stream network topology, upstream cell count, landscape ecology, digital elevation models
An understanding of stream network topology is necessary for a landscape-level perspective of stream hydrology and ecology. We present a method for quantifying stream network topology that overcomes computational constraints of DEM-based analysis over large geographic extents. This method converts vector stream flow paths to raster flow paths to predict spatially-explicit stream properties from a network-constrained upstream cell count (UCC) to flow origins. UCC data enable calculations of stream network structure at designated grain sizes and spatial extents. UCC values were strongly related to empirical measures of upstream basin area (R2 = 0.94) and stream width (R2 = 0.65) within the midAtlantic highlands, USA, suggesting that UCC data provide a reasonable surrogate for empirical measures of stream size within the stream network. By reducing raster grids to the flow path, the UCC method reduced file sizes by 99% compared to digital elevation models. The UCC method can improve our understanding of fluvial landscape hydrology and ecology by enabling spatial analysis of stream networks over large geographic extents.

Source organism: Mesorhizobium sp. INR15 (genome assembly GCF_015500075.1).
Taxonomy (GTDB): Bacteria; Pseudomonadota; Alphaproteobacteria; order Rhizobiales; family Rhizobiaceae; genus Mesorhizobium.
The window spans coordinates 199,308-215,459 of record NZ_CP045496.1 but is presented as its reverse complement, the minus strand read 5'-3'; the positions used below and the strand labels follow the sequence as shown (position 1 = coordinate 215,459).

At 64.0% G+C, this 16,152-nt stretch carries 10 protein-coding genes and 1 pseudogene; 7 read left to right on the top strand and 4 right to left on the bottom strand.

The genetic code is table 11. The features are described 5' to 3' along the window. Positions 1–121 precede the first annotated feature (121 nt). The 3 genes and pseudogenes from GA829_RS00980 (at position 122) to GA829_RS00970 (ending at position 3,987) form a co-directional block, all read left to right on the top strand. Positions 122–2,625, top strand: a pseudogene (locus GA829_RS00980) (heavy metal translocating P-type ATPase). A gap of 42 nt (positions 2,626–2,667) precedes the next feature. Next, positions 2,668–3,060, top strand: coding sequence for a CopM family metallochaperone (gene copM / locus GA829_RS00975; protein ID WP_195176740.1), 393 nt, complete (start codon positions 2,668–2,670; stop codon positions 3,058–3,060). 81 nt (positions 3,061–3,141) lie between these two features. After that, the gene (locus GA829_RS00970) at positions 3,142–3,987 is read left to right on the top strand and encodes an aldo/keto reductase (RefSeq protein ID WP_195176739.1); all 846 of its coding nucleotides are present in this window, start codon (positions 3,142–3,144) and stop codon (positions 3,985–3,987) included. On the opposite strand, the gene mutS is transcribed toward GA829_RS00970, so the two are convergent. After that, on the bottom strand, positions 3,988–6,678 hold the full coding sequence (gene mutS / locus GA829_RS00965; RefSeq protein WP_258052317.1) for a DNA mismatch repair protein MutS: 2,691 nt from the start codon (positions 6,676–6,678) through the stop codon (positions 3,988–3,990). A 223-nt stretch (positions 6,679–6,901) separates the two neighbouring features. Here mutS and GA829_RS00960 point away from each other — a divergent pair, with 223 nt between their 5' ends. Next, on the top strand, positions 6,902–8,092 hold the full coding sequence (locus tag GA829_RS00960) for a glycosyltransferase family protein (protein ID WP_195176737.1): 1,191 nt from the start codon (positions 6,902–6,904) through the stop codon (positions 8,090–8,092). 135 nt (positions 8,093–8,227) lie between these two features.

BYU ScholarsArchive Citation
"A Method for Quantifying Stream Network Topology over Large Geographic Extents,"
Journal of Spatial Hydrology: Vol. 13
, Article 1.
Available at: https://scholarsarchive.byu.edu/josh/vol13/iss1/1